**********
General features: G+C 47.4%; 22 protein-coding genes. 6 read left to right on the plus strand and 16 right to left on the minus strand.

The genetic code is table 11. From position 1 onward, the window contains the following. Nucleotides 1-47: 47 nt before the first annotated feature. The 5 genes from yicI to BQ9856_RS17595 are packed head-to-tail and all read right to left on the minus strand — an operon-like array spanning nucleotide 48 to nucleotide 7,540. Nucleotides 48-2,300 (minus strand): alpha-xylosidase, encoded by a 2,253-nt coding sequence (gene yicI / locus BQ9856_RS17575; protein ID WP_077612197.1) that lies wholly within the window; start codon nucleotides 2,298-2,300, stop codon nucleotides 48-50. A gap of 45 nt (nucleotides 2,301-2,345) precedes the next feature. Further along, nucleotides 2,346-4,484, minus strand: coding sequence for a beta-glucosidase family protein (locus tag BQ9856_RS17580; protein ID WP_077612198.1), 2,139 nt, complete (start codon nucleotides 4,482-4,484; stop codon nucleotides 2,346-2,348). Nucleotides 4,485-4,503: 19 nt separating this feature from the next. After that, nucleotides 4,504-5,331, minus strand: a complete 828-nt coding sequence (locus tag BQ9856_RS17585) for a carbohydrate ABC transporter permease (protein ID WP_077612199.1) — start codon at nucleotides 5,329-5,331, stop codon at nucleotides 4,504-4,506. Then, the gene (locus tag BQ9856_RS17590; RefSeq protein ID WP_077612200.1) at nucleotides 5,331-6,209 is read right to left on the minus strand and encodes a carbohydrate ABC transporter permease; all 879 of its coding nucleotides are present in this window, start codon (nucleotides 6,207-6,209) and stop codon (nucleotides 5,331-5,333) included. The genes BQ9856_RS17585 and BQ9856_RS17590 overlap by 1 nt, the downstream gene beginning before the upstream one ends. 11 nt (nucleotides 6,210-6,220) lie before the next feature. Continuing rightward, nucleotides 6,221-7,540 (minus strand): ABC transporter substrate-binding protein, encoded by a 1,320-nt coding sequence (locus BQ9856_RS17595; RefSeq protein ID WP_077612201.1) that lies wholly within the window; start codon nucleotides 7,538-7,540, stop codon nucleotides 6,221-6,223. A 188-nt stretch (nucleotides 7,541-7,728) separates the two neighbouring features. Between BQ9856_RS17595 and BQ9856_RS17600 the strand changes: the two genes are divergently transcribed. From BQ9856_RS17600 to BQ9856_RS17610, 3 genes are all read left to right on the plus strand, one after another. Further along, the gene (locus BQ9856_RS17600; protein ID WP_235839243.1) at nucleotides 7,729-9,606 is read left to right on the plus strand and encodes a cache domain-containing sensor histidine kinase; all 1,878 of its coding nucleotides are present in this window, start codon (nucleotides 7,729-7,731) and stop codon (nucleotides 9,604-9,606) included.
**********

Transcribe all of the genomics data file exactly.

General features: G+C 47.4%; 22 protein-coding genes. 6 read left to right on the plus strand and 16 right to left on the minus strand.

The genetic code is table 11. From position 1 onward, the window contains the following. Nucleotides 1-47: 47 nt before the first annotated feature. The 5 genes from yicI to BQ9856_RS17595 are packed head-to-tail and all read right to left on the minus strand — an operon-like array spanning nucleotide 48 to nucleotide 7,540. Nucleotides 48-2,300 (minus strand): alpha-xylosidase, encoded by a 2,253-nt coding sequence (gene yicI / locus BQ9856_RS17575; protein ID WP_077612197.1) that lies wholly within the window; start codon nucleotides 2,298-2,300, stop codon nucleotides 48-50. A gap of 45 nt (nucleotides 2,301-2,345) precedes the next feature. Further along, nucleotides 2,346-4,484, minus strand: coding sequence for a beta-glucosidase family protein (locus tag BQ9856_RS17580; protein ID WP_077612198.1), 2,139 nt, complete (start codon nucleotides 4,482-4,484; stop codon nucleotides 2,346-2,348). Nucleotides 4,485-4,503: 19 nt separating this feature from the next. After that, nucleotides 4,504-5,331, minus strand: a complete 828-nt coding sequence (locus tag BQ9856_RS17585) for a carbohydrate ABC transporter permease (protein ID WP_077612199.1) — start codon at nucleotides 5,329-5,331, stop codon at nucleotides 4,504-4,506. Then, the gene (locus tag BQ9856_RS17590; RefSeq protein ID WP_077612200.1) at nucleotides 5,331-6,209 is read right to left on the minus strand and encodes a carbohydrate ABC transporter permease; all 879 of its coding nucleotides are present in this window, start codon (nucleotides 6,207-6,209) and stop codon (nucleotides 5,331-5,333) included. The genes BQ9856_RS17585 and BQ9856_RS17590 overlap by 1 nt, the downstream gene beginning before the upstream one ends. 11 nt (nucleotides 6,210-6,220) lie before the next feature. Continuing rightward, nucleotides 6,221-7,540 (minus strand): ABC transporter substrate-binding protein, encoded by a 1,320-nt coding sequence (locus BQ9856_RS17595; RefSeq protein ID WP_077612201.1) that lies wholly within the window; start codon nucleotides 7,538-7,540, stop codon nucleotides 6,221-6,223. A 188-nt stretch (nucleotides 7,541-7,728) separates the two neighbouring features. Between BQ9856_RS17595 and BQ9856_RS17600 the strand changes: the two genes are divergently transcribed. From BQ9856_RS17600 to BQ9856_RS17610, 3 genes are all read left to right on the plus strand, one after another. Further along, the gene (locus BQ9856_RS17600; protein ID WP_235839243.1) at nucleotides 7,729-9,606 is read left to right on the plus strand and encodes a cache domain-containing sensor histidine kinase; all 1,878 of its coding nucleotides are present in this window, start codon (nucleotides 7,729-7,731) and stop codon (nucleotides 9,604-9,606) included.